In any case, as imports of all motorcycles over 350cc was banned in the 1980s (Only the Government being in that privileged position) Harley Davidson became the stuff of dreams.
The crown princes of our previous regime chose more revvy European and Japanese superbikes for night racing along the streets of Colombo, not the Harley Davidson, a machine that can break the ankle of an 80 or 90 kg rider if he puts it down carelessly.
In the country of their birth, Harleys had a certain image problem till the 1980s at least. There were Harley motorcycle gangs and they would descend on a town somewhere in their hundreds, sometimes leading to confrontations with the local sheriffs and the Police. A British motorcycle writer said in the 70s that the US had the least regard for motorcyclists (regardless of what they rode) compared to Western Europe.
This may have changed since then, as more and more professionals such as doctors and the American corporate class found it fashionable to ride flashy big motorcycles from the 1990s on. But the association of the Harley Davidson with the bearded, tattooed motorcycle rider is an indelible one, and lingers on, despite the fact that Harleys are standard issue to American Police forces, too.
There is the mistaken impression that the 1969 movie Easy Rider was about Harley Davidsons. It is not. Witten by Peter Fonda, Dennis Hopper and Terry Southern, produced by Peter Fonda and directed by Dennis Hopper, the film became a cult classic and much more than just another motorcycle movie. Nothing like it has been produced anywhere since then.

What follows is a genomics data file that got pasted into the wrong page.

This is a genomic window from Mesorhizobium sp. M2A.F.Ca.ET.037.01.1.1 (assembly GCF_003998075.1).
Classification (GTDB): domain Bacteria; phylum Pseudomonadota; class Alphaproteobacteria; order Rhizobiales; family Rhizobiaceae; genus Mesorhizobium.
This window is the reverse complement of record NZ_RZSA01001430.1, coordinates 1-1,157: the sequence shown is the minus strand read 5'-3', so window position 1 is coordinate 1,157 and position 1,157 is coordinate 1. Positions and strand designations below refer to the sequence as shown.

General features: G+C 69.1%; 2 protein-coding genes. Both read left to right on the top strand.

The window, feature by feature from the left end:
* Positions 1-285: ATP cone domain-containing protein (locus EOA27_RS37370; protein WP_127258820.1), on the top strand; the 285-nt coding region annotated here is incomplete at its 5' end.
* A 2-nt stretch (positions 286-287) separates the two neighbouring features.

The soundtrack included songs such as ‘The Pusher’ and ‘Born to be Wild’ by Steppenwolf, and the song ‘Don’t Bogart Me’ by the Fraternity of Man has been described as a marijuana-smoking behaviour guide’.
The 1960s was the decade of drug experimenting, free love and hippie lifestyle in the West (when the Beatles’ song Lucy in the Sky with Diamonds came out in 1967, people speculated that the initials stood for LSD).
As the film starts, Peter Fonda and Denis Hopper (Wyatt and Billy) are seen arriving at a ramshackle inn (ironically named La Contenta Bar) near the Mexican border in two cheap Japanese dirt bikes. They have come to buy heroin, which they sell to a sleek type, who comes in a Rolls Royce back in the US.
"It is because of that enduring image of Harley Davidson with a certain type of male rider – beefy, tattooed and grim with a beard, a colourful outlaw, whose only saving grace is that romantic association with a lot of gleaming chrome and grease stains"
That is how they find the money to get their dream bikes – two customized Harley cruisers, on which they intend to travel to the Mardi Gras festival in New Orleans.